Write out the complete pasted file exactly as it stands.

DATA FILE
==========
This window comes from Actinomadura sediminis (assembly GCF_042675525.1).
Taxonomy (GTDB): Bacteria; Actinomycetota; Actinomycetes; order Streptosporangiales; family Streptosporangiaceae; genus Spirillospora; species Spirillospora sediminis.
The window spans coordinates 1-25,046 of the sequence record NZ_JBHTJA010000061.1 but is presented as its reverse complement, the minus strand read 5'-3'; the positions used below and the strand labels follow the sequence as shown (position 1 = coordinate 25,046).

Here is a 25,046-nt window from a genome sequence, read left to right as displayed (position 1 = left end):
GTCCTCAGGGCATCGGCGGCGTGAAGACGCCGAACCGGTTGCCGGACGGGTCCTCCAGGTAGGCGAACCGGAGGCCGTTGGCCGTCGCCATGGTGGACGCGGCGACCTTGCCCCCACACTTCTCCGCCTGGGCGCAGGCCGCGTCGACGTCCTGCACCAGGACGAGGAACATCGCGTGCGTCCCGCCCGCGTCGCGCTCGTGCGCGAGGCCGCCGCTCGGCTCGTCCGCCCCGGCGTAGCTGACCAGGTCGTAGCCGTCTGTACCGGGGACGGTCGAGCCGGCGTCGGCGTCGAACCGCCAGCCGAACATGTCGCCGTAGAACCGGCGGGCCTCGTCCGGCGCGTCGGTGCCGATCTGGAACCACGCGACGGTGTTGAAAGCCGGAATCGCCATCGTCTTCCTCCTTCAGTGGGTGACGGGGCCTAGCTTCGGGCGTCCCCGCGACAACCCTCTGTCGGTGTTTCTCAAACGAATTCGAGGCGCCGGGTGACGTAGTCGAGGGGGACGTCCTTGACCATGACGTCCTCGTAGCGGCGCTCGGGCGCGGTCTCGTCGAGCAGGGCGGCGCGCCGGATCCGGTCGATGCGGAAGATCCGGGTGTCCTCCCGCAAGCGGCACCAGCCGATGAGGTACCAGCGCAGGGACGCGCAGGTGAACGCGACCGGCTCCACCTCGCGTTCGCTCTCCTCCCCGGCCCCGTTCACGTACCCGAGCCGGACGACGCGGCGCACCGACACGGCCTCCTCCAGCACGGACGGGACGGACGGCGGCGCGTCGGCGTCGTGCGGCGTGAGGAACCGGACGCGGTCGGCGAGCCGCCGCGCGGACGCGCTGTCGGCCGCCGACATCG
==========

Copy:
This window comes from Actinomadura sediminis (assembly GCF_042675525.1).
Taxonomy (GTDB): Bacteria; Actinomycetota; Actinomycetes; order Streptosporangiales; family Streptosporangiaceae; genus Spirillospora; species Spirillospora sediminis.
The window spans coordinates 1-25,046 of the sequence record NZ_JBHTJA010000061.1 but is presented as its reverse complement, the minus strand read 5'-3'; the positions used below and the strand labels follow the sequence as shown (position 1 = coordinate 25,046).

Here is a 25,046-nt window from a genome sequence, read left to right as displayed (position 1 = left end):
GTCCTCAGGGCATCGGCGGCGTGAAGACGCCGAACCGGTTGCCGGACGGGTCCTCCAGGTAGGCGAACCGGAGGCCGTTGGCCGTCGCCATGGTGGACGCGGCGACCTTGCCCCCACACTTCTCCGCCTGGGCGCAGGCCGCGTCGACGTCCTGCACCAGGACGAGGAACATCGCGTGCGTCCCGCCCGCGTCGCGCTCGTGCGCGAGGCCGCCGCTCGGCTCGTCCGCCCCGGCGTAGCTGACCAGGTCGTAGCCGTCTGTACCGGGGACGGTCGAGCCGGCGTCGGCGTCGAACCGCCAGCCGAACATGTCGCCGTAGAACCGGCGGGCCTCGTCCGGCGCGTCGGTGCCGATCTGGAACCACGCGACGGTGTTGAAAGCCGGAATCGCCATCGTCTTCCTCCTTCAGTGGGTGACGGGGCCTAGCTTCGGGCGTCCCCGCGACAACCCTCTGTCGGTGTTTCTCAAACGAATTCGAGGCGCCGGGTGACGTAGTCGAGGGGGACGTCCTTGACCATGACGTCCTCGTAGCGGCGCTCGGGCGCGGTCTCGTCGAGCAGGGCGGCGCGCCGGATCCGGTCGATGCGGAAGATCCGGGTGTCCTCCCGCAAGCGGCACCAGCCGATGAGGTACCAGCGCAGGGACGCGCAGGTGAACGCGACCGGCTCCACCTCGCGTTCGCTCTCCTCCCCGGCCCCGTTCACGTACCCGAGCCGGACGACGCGGCGCACCGACACGGCCTCCTCCAGCACGGACGGGACGGACGGCGGCGCGTCGGCGTCGTGCGGCGTGAGGAACCGGACGCGGTCGGCGAGCCGCCGCGCGGACGCGCTGTCGGCCGCCGACATCG